• Colors: Salmon, white, cuckoo, mahogany, blue, etc.
  • Weight: 5 – 11 lbs.
  • Great For: Eggs, meat, pets
  • Fun Fact: Were once considered the best French breed ever produced.

4. Brahma

Source: @brahmalovers

The Brahma is an absolute giant of a chicken, and they are heavily feathered all the way down to their toes. Between the 1850s and 1930, if you were eating chicken in the US, it was most likely a Brahma.

Brahmas make a great breed to cradle in the hands not just because of their copious feathers but because they are friendly darlings who don’t even bother harassing smaller chickens. Luckily, unlike Faverolles, they are not easily intimidated around the coop.

Today, the heaviest Brahmas weigh around 12 pounds, but these chickens once weighed as much as 18.25 pounds. Smaller children will need to fight the temptation to try and lift one of these birds.

You can get as many as 200 eggs from your Brahma which is just one more reason to love these fluffy giants.

  • Origin: USA
  • Colors: Light, Dark, Buff
  • Weight: 10 – 12 lbs.
  • Great For: Meat, Eggs, Pets
  • Fun Fact: The Brahma’s name was shortened to save space when printing.

5. Polish/ Poland

Polish Chicken

If there was an award for the chicken with the fluffiest head, Polish chickens would probably win every time. These birds have some of the most impressive crests found on chickens.

The crests on Polish chickens resemble pom-poms on the hens but are a little less tidy on roosters. Some also have beards.

Polish chickens are typically calm and are popular as pets. However, they also get easily startled because their fluffy crests can become long and impede their vision.

Polish chickens can be kept as layers because they lay about 150 eggs each year. They require more protection because they are prone to flying predators.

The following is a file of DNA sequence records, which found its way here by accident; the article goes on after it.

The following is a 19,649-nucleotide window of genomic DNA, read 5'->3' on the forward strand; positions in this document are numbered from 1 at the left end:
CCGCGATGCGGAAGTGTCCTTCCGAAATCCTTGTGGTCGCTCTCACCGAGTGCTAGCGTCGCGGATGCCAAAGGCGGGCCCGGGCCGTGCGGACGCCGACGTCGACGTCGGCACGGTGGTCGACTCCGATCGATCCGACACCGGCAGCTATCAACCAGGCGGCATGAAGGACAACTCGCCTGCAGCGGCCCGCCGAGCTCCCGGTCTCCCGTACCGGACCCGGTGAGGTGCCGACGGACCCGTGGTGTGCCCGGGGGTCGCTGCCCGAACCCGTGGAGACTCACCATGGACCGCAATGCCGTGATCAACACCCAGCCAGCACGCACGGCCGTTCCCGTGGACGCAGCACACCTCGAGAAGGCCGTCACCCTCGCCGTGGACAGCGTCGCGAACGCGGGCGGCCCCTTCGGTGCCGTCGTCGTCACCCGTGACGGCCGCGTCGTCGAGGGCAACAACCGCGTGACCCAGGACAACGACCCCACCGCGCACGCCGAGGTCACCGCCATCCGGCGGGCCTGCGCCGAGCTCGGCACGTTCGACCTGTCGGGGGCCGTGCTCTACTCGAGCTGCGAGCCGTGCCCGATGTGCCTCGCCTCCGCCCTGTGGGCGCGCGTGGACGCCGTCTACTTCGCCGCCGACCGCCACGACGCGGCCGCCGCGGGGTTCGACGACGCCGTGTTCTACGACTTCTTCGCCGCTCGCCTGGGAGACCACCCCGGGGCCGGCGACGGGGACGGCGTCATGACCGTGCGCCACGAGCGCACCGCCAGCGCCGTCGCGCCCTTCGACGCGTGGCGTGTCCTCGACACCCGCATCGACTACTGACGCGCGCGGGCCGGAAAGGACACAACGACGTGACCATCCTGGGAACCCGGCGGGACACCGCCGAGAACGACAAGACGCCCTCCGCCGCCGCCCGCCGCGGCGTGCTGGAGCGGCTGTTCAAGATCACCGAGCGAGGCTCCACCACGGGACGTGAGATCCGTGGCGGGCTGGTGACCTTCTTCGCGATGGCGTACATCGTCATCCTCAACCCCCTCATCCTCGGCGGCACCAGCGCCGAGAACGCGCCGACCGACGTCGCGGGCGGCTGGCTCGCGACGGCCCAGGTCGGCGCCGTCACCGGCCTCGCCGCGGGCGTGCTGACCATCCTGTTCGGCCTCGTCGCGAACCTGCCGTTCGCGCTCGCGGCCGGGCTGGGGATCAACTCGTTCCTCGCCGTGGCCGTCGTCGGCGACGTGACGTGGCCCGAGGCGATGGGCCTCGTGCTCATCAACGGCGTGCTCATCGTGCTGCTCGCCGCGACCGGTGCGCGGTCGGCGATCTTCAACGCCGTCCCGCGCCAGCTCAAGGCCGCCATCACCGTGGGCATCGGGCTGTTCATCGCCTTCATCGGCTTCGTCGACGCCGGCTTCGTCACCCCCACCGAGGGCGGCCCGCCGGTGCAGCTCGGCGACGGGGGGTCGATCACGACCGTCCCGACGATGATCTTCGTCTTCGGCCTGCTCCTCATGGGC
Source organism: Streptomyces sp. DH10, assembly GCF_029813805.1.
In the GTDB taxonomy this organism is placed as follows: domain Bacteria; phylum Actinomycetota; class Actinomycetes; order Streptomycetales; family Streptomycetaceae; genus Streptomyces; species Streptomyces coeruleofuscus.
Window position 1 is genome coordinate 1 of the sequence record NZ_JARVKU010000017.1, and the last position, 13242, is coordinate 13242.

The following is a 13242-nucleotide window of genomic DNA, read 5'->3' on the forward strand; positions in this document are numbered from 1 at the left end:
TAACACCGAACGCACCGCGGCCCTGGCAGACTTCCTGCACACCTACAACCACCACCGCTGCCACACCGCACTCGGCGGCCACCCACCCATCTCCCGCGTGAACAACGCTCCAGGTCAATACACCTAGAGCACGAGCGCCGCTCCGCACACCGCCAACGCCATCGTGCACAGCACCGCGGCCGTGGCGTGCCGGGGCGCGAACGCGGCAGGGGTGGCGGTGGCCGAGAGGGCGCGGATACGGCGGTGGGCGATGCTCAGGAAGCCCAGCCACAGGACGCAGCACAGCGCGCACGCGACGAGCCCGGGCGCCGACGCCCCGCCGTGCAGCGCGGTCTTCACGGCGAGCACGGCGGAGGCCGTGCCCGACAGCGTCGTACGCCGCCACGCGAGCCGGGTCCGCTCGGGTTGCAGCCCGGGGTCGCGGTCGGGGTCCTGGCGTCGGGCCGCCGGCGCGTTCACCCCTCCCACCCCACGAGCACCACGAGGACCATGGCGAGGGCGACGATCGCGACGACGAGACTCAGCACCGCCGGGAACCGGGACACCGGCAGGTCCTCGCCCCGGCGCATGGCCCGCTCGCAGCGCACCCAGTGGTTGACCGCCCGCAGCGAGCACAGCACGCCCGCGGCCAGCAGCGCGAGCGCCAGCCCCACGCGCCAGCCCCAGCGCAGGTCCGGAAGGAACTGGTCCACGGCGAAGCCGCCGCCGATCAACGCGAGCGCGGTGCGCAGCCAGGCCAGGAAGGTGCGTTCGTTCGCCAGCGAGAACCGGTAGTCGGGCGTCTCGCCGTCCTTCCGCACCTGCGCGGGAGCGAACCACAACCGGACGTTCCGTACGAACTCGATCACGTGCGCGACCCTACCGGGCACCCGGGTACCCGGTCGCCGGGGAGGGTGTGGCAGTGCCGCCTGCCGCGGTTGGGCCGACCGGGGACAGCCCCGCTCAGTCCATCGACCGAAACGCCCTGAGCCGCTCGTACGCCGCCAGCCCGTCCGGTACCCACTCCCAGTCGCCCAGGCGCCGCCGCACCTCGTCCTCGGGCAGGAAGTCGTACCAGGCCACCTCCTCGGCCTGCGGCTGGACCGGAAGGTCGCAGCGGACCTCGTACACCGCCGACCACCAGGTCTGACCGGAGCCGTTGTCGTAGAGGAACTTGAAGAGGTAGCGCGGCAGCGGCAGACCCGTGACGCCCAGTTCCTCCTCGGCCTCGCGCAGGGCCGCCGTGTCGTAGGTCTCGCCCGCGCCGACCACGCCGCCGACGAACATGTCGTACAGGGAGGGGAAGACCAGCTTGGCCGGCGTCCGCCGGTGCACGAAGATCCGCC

Polish chickens also happen to be good fliers so you may want to check in the trees if you’re missing one.

  • Origin: Europe
  • Colors: Golden, White, Silver, White Crested Blue, etc.
  • Weight: 4 – 6 lbs.
  • Great For: Eggs, Exhibition
  • Fun Fact: Despite several theories, no one knows for sure where these birds originated or why they are called Polish/Poland chickens.

6. Orpington

Orpington Chicken

The Orpington may look like a bird that’s dressed for a Russian winter, but they were developed in England. The original fluffy feathering of these birds was black so it could hide the soot that characterized London in the late 1800s.

Orpingtons are sizeable birds with the largest weighing as much as 10 lbs. The fluffed-out feathers make them look even larger.

Orpingtons were quickly recognized to be an excellent dual-purpose breed because they grew quickly, had great-tasting meat, and could lay over 200 eggs. In fact, in the early days, some Orpingtons were said to lay up to 340 eggs in a year.

However, the fluffy look of these birds won people over and many started breeding Orpington chickens mainly for their looks. They have great personalities as the cherry on top.

  • Origin: England
  • Colors: Black, buff, blue, white, splash, etc.
  • Weight: 8 – 10 lbs.
  • Great For: Meat, Eggs, Pets
  • Fun Fact: Austrolorps were developed from the Orpington with the goal of maximizing egg production.

7. Crèvecœur

Crèvecœur Chicken
Source: @hatchitfarms

Crèvecœur chickens have both fluffy bodies and heads thanks to their crests. These fluffy birds were in existence as far back as the 1100s.

Impressive as their fluffy looks are, the practical French people at the time loved these birds because they are delicious. These chickens are also fair layers that can produce between 120 and 150 eggs in a year.

There were three early attempts to establish the breed in the US, but all ended in failure as they weren’t built for the climate in some parts of the country.